3.3.2 Regulatory mechanisms of cannabinoid and its receptor system on cellular cholesterol metabolism in RAW264.7 macrophages

The peroxisome proliferator-activated receptor gamma (PPARγ) was investigated to explore the regulatory mechanisms of Win55,212-2 on the cellular cholesterol metabolism in RAW264.7 macrophages. The results showed that after incubations for 24 h with Win55,212-2, the levels of PPARγ mRNA and protein were markedly increased, especially when the concentration was over 5 µM (Figure 6A and B). Accordingly, the CD36 receptor and the ATP-binding cassette protein A1 (ABCA1), two of PPARγ receptor’s downstream transcription factors, were further examined. The results showed that: when treated with oxLDL (1–12 µg/mL), the expressions of CD36 mRNA and protein were up-regulated with a dose-dependent manner (Figure 7A and D), but the ABCA1 mRNA and protein’s expressions were down-regulated by the treatment of 12 µg/mL of oxLDL (Figure 8A and D); compared with the treatment of 6 µg/mL of oxLDL alone, the co-incubations with Win55,212-2 (5–20 µM), the mRNA and protein expression levels of CD36 were further increased (Figure 7B and E), however, the expressions of ABCA1 mRNA and protein were apparently decreased (Figure 8B and E). In contrast to the co-incubations with Win55,212-2 and oxLDL, the expressions of CD36 mRNA and protein significantly decreased when AM251 was pretreated (Figure 7C and F), however, the expressions of ABCA1 mRNA and protein increased (Figure 8C and F).

Figure 6

Win55,212-2 up-regulated expressions of peroxisome proliferator-activated receptor gamma (PPARγ) receptor mRNA and protein in RAW264.7 macrophages. The cells were incubated for 24 h with Win55,212-2 (1–20 µM) or vehicle (DMSO) and were analysed with PPARγ receptor's mRNA and protein expressions. The results show that: (A) data from real-time PCR are expressed as fold difference from control (vehicle) in three duplicate experiments; (B) the bands were detected by western blotting method with mouse monoclonal anti-PPARγ antibody, and the optical density (OD) value was analysed with Quantity One 4.4.0 software. The data are expressed as OD value fold difference related to β-actin in three duplicate experiments. ‘Con, w1, w5, w10, and w20’ represent vehicle (DMSO), Win55,212-2 (1 µM), Win55,212-2 (5 µM), Win55,212-2 (10 µM), and Win55,212-2 (20 µM), respectively. Significant differences from control: *P < 0.05, **P < 0.01.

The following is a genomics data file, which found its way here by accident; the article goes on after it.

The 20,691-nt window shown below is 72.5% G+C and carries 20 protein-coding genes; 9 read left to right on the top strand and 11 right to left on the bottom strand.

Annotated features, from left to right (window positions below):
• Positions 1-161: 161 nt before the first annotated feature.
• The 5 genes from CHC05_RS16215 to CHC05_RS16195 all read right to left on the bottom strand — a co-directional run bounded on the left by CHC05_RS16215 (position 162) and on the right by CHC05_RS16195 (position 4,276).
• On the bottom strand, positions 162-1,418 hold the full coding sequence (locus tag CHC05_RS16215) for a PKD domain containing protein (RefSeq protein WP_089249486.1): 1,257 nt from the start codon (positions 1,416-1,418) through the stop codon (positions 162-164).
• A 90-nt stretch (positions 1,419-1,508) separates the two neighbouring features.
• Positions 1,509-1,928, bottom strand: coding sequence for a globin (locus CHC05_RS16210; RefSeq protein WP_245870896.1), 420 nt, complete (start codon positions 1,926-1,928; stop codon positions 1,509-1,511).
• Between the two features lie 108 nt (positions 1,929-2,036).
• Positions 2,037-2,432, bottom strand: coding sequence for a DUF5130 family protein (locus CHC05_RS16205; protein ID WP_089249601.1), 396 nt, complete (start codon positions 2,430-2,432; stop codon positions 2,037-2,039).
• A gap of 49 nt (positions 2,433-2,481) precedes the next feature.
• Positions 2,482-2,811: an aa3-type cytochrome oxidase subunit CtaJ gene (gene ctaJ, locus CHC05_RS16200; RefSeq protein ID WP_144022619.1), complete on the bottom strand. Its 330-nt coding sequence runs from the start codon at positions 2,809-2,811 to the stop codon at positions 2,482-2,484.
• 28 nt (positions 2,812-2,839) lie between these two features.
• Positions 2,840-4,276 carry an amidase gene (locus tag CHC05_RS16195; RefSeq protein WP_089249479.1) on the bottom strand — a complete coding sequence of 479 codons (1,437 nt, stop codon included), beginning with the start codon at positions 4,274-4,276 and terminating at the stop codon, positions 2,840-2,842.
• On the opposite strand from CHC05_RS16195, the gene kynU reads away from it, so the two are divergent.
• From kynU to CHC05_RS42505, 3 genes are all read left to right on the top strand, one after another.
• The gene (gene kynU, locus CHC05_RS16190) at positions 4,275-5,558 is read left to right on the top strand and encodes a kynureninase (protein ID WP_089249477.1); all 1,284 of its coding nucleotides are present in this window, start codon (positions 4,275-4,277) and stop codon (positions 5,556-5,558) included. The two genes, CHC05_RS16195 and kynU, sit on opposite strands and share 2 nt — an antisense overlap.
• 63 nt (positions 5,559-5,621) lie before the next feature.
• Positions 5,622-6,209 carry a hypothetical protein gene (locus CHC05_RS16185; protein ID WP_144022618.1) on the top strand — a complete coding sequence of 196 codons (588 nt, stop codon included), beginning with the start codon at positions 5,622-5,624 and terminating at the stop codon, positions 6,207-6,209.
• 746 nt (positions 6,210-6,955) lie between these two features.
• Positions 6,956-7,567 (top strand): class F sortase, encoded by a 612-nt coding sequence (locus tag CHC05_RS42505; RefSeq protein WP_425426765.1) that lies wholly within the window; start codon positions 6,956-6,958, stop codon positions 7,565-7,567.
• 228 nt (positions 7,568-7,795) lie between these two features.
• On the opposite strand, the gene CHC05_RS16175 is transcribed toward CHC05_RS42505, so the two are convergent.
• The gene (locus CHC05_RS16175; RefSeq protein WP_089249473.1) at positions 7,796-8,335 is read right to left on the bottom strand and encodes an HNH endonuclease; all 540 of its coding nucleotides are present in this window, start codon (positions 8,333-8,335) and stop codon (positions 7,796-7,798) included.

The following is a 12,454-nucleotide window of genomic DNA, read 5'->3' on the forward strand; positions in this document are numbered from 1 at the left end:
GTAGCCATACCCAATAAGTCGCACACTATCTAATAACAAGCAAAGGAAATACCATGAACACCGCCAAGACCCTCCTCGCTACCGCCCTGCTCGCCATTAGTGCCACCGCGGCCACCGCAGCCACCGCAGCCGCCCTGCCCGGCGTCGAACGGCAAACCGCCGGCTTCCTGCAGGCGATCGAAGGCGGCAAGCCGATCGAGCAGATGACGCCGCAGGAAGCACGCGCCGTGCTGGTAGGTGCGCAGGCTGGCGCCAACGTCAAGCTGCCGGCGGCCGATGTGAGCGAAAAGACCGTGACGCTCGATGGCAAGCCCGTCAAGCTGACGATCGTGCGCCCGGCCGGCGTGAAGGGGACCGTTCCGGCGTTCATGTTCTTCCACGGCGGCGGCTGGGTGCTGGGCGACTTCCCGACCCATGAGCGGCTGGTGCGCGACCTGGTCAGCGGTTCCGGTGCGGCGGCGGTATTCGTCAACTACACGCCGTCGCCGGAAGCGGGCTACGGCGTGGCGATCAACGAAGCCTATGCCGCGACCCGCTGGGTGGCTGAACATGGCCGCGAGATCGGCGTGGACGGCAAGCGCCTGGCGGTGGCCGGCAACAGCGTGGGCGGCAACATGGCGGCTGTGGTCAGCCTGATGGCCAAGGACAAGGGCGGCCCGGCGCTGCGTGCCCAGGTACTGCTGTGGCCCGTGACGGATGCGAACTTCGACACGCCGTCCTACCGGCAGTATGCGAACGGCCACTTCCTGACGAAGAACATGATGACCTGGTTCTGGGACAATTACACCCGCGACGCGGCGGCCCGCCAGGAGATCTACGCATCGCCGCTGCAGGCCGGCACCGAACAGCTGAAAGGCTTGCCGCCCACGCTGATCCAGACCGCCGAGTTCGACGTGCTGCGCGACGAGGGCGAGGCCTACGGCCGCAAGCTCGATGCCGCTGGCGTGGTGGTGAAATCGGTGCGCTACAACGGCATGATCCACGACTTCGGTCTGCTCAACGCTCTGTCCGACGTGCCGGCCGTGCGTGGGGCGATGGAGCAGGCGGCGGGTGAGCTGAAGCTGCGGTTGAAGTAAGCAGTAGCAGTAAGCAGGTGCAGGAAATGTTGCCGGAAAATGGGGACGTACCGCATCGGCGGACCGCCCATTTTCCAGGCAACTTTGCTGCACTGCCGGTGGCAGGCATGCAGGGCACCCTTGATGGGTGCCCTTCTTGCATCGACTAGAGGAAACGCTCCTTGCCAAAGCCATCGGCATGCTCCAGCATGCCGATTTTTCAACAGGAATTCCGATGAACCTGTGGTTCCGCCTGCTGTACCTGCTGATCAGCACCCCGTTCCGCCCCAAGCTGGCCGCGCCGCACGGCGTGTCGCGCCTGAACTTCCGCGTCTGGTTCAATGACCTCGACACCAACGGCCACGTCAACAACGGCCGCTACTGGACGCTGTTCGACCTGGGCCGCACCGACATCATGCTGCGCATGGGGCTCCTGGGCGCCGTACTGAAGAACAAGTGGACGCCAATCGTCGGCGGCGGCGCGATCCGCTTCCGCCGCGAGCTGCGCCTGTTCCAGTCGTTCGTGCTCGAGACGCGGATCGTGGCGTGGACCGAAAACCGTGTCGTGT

Figure 7

Regulation of CD36 receptor expression in RAW264.7 macrophages by Win55,212-2 and AM251. The expression of CD36 mRNA and protein in RAW264.7 macrophages was quantitatively analysed by real-time PCR and FACS analysis. The results show that: (A and D) when administered for 24 h with oxidized low-density lipoprotein (oxLDL) (1–12 µg/mL), the expressions of CD36 mRNA and protein were up-regulated with a concentration-dependent manner; (B and E) compared with the treatment with 6 µg/mL of oxLDL alone, the co-incubations with oxLDL and Win55,212-2 (5–20 µM) increased the CD36 mRNA and protein expression; (C and F) in contrast to the co-incubations with WIN55,212-2 and oxLDL, when AM251 was pretreated, the expressions of CD36 mRNA and protein significantly decreased. Data are shown as mean ± SEM in three experiments in duplicate. Significant differences from control (shown as left bar in each histogram): **P < 0.01.